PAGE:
Why use proxies?
This is a service that a lot of people just aren’t very familiar with. But when you look into why people are using proxies, you see some very distinct benefits.
Here are some of the reasons that so many people are signing up for subscriptions to use our proxy servers as a gateway between them and the World Wide Web.
Your Sentinel: Firewall Operations
In a very basic sense, a proxy is a firewall between yourself and the open web. Information coming in has to be vetted through this gateway. Without it, you’re just getting the free flow of information, without this type of perimeter security.
Most of us have heard of the Trojan horse, which was an early mechanism for hackers to bring malware into a private network. But the Trojan horse doesn’t really work if you have a gateway that’s designed to act as an effective firewall. That’s one of the prime reasons that proxies are so useful in modern networking.
Cloaking and Your Privacy
VPNs are popular in business, because of the second word in their name – virtual private network tunnels make sure that encrypted information doesn’t get into the hands of the wrong people.
It’s the same way with proxies. The privacy benefits are significant. Whether you’re using hotspots, or just paranoid about your own local system’s exposure, you can shield your activity through a proxy gateway and get peace of mind.
Bandwidth and Efficiency
This is one of the benefits of proxies that you don’t hear as much about.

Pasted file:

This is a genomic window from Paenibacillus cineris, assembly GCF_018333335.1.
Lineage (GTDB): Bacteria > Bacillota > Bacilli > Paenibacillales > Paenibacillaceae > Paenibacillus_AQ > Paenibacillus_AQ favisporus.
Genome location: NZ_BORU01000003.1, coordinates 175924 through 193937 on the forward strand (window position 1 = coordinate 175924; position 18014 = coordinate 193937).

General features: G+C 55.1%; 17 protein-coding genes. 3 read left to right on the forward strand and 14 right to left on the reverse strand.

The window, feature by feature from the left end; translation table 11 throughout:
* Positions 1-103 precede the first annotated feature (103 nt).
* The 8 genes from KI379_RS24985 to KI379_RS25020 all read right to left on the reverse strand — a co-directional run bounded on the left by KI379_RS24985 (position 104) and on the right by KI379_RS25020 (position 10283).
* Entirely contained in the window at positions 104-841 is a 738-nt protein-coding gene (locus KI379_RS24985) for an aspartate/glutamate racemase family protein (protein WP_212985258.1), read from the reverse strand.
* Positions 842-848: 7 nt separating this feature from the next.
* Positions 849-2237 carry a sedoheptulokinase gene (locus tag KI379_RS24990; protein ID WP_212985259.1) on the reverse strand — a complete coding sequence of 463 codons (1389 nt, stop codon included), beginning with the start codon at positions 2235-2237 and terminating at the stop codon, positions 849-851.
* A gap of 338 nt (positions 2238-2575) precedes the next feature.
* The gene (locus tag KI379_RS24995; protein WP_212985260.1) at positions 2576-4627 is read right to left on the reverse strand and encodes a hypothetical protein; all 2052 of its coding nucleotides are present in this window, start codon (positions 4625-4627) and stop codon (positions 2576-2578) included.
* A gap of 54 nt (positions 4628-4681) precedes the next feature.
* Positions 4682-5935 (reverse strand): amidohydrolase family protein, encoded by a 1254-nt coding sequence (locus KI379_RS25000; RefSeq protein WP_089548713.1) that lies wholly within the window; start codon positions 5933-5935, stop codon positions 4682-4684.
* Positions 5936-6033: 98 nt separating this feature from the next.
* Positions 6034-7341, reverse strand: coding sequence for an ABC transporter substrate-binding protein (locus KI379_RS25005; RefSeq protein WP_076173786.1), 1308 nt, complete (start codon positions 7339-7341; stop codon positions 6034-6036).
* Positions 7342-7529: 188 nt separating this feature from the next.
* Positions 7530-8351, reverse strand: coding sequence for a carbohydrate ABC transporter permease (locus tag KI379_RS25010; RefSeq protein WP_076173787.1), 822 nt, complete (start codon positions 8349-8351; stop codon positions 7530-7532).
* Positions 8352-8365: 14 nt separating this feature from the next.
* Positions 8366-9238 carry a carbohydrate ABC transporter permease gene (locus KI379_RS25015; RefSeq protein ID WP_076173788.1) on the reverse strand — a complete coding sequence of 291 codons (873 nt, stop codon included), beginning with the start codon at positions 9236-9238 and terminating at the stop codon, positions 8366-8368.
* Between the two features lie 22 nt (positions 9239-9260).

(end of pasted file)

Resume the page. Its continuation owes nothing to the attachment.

How do proxy servers increase bandwidth and efficiency?
They do this with a process called caching that is rather like what web browsers do for end users.
The idea works like this – by keeping common requests in a cache, the system can deliver iterations to different demands, without recalling the source material every single time. That frees up bandwidth, and it increases the speed of responses, so that the system gets a kind of turbocharge in terms of its performance.
For example, if you are on a proxy requesting a specific landing page, let’s say for kitchen supplies, you might be one of 100 people who are coming online that day and requesting the exact same page. Instead of doing all the work every single time, the cache system can have a cached result that it sends to you in a portion of the time, with a portion of the energy conventionally needed to do a discrete delivery.
This is just the beginning of what proxies can do for web users. Look into your own network and infrastructure and how IP addresses are handled to understand more about how our services work.